For the second time in succession, molecular biologist Professor Holger Puchta of Karlsruhe Institute of Technology (KIT) is awarded the renowned ERC Advanced Grant by the European Research Council for his research using molecular scissors in plants. The now funded CRISBREED project covers the simultaneous use of several molecular scissors, so-called CRISPR/Cas systems, to specifically modify genetic information and newly combine certain traits in crops.
CRISPR/Cas is an easy-to-handle molecular scissors for various, precise modifications of the DNA (deoxyribonucleic acid) that carries genetic information. In this way, genes can be switched off rapidly and precisely or they can be modified. The plants produced by this so-called genome editing do not contain any foreign DNA and cannot be distinguished scientifically from the plants obtaining their properties by natural inheritance. Hence, genome-edited plants cannot be equated with classical genetically modified organisms (GMO).
Professor Holger Puchta, holder of the Chair for Molecular Biology and Biochemistry at KIT’s Botanical Institute, is considered pioneer of genome editing: More than 20 years ago already was he the first scientist worldwide to demonstrate specific modification of plant genomes by the use of molecular scissors. In his first project funded by an ERC Advanced Grant, Puchta established various applications of the then just discovered CRISPR/Cas technology for single gene modifications in plants. The new project “Multidimensional CRISPR/Cas-mediated engineering of plant breeding,” CRISBREED for short, focuses on the simultaneous use of several CRISPR/Cas systems based on previous experience. “Now it’s getting very exciting: Knowing that the CRISPR/Cas technology is excellently suited for simple modifications, we now want to achieve more complex modifications of plant genomes. In this way, we hope to combine traits that are highly interesting for breeders, but cannot be obtained by classical crossbreeding,” Holger Puchta says. “In cereals, for instance, half of the genome is not accessible for classical breeding methods.”
CRISBREED uses the gene pool of the plant species existing in nature. It contains much genetic information on survival under various conditions, e.g. on resistance to pests, diseases, and extreme climatic conditions. Holger Puchta and his team of KIT’s Botanical Institute work on turning inheritance from a non-directed process into a directed one and on transferring agriculturally interesting traits of wild relatives to related crop plants.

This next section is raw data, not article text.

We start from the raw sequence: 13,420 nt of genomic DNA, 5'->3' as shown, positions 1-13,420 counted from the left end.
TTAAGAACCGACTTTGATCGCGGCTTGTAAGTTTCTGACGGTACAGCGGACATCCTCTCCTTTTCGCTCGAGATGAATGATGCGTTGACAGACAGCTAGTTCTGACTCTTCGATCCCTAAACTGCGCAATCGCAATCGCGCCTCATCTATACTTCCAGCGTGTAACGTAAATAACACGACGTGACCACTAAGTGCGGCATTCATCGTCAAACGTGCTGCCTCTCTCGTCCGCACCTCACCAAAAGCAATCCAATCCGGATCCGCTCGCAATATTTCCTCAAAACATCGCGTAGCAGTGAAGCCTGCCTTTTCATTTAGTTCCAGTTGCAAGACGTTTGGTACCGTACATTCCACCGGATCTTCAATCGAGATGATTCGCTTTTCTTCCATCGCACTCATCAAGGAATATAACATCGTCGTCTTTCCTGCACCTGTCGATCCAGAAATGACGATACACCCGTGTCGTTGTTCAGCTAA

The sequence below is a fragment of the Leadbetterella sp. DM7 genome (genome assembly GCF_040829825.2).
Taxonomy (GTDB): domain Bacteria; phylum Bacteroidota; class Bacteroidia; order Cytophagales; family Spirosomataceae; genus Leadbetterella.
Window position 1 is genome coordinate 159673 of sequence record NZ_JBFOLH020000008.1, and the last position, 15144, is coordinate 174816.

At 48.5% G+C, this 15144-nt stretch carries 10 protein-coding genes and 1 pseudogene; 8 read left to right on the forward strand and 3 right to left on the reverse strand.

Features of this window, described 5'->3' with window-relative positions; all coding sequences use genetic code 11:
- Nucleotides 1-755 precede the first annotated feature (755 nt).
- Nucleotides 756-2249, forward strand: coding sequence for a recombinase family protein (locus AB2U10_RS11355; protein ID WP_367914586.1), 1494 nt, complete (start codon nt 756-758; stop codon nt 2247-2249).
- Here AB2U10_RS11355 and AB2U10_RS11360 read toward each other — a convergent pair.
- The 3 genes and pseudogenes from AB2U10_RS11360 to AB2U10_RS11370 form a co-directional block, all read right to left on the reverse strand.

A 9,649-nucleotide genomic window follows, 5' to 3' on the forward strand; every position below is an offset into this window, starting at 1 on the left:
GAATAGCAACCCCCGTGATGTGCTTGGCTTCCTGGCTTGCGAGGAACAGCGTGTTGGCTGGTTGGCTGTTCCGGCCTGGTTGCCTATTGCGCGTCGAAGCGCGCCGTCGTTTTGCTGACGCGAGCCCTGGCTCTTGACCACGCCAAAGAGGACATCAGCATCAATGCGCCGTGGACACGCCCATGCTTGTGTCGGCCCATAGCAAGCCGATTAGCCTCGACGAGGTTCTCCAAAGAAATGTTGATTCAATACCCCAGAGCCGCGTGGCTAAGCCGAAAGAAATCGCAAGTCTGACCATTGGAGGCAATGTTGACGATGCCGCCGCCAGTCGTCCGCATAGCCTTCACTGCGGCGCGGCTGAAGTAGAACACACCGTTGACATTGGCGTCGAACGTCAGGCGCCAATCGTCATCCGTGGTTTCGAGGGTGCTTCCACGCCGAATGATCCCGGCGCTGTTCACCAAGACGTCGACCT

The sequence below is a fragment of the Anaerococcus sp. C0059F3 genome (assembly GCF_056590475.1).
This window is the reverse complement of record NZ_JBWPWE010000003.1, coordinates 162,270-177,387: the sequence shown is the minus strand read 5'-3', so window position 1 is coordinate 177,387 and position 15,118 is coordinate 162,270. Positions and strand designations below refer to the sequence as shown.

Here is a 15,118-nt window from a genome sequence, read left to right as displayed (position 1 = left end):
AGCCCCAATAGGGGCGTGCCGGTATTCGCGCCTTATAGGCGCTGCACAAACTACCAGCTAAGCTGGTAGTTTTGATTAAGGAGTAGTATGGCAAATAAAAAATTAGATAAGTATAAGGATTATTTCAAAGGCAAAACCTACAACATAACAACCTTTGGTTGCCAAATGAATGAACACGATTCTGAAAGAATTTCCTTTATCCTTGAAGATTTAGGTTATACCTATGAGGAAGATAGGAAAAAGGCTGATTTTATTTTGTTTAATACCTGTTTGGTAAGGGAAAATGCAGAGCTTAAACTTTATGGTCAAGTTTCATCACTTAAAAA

This ERC grant for Professor Holger Puchta is one of two ERC Advanced Grants going to KIT after the last call for proposals in 2016.
So far, thirteen scientists of KIT have received grants of the ERC, namely, eight Starting Grants, two Consolidator Grants, and three Advanced Grants.
ERC Advanced Grants
Through Advanced Grants, the European Research Council (ERC) funds ground-breaking projects of established researchers who have a track record of significant research achievements in the last ten years. For their projects, researchers are granted up to EUR 2.5 million for a period of five years. As shown by the last call for proposals in 2016, there is strong competition for funding. In total, around 2400 proposals of high quality were submitted. XX projects were chosen for an Advanced Grant. This corresponds to a funding rate of XX percent.
Being „The Research University in the Helmholtz Association“, KIT creates and imparts knowledge for the society and the environment. It is the objective to make significant contributions to the global challenges in the fields of energy, mobility and information. For this, about 9,300 employees cooperate in a broad range of disciplines in natural sciences, engineering sciences, economics, and the humanities and social sciences. KIT prepares its 25,500 students for responsible tasks in society, industry, and science by offering research-based study programs. Innovation efforts at KIT build a bridge between important scientific findings and their application for the benefit of society, economic prosperity, and the preservation of our natural basis of life.